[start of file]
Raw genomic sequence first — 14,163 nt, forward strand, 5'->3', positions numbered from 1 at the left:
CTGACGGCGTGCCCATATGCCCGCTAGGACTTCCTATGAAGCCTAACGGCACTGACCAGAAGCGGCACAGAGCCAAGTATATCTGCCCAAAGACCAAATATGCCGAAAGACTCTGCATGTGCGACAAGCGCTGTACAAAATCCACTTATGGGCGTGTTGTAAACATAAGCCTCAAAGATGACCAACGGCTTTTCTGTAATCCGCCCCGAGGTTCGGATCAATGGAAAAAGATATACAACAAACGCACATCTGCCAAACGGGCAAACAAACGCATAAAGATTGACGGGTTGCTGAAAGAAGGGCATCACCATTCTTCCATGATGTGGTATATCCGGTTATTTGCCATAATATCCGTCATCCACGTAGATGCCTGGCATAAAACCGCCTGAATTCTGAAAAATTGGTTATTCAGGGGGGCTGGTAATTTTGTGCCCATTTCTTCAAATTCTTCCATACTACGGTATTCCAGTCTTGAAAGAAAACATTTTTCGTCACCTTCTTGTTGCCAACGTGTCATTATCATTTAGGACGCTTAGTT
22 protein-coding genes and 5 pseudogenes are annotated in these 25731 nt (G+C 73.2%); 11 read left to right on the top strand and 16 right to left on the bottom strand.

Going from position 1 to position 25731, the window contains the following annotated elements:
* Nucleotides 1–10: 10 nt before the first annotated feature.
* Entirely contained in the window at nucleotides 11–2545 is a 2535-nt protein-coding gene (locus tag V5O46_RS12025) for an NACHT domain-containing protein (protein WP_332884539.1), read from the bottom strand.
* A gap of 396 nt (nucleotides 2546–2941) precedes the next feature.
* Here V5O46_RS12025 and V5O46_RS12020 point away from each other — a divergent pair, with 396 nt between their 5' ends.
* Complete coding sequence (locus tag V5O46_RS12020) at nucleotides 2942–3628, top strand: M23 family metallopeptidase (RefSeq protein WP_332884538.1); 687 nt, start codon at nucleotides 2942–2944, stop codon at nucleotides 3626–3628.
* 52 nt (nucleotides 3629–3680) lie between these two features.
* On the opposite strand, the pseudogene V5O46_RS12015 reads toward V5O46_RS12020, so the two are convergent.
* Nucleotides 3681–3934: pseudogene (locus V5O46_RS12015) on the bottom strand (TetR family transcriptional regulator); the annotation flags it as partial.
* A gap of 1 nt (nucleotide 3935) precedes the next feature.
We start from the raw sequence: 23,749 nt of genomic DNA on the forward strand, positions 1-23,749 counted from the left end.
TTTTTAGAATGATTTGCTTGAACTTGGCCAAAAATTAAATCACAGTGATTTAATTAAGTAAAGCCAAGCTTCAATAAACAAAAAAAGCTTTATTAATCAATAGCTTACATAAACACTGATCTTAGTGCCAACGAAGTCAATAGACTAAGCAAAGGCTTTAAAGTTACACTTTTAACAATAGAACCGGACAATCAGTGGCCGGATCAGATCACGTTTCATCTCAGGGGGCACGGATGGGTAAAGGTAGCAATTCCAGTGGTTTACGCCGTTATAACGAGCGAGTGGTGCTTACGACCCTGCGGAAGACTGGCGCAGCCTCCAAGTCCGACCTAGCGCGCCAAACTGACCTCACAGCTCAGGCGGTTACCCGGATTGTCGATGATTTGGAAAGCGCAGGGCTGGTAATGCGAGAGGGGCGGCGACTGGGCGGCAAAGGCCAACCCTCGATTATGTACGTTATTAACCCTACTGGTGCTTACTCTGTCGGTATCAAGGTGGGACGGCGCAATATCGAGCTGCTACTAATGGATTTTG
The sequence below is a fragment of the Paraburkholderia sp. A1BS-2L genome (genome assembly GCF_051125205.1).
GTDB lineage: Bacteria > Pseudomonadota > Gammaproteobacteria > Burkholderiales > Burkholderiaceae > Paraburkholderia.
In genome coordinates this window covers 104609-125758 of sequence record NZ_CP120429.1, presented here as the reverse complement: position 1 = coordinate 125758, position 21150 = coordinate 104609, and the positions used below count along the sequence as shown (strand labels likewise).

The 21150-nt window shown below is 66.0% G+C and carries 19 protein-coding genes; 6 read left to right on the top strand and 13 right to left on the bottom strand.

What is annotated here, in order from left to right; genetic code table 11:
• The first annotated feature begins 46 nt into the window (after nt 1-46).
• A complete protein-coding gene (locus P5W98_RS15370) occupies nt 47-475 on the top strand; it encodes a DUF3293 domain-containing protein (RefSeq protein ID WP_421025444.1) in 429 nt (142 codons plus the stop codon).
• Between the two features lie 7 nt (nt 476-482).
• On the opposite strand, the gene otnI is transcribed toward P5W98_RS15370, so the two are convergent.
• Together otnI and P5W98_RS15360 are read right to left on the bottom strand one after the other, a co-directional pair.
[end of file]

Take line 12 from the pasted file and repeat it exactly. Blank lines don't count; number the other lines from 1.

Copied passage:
* Nucleotides 3681–3934: pseudogene (locus V5O46_RS12015) on the bottom strand (TetR family transcriptional regulator); the annotation flags it as partial.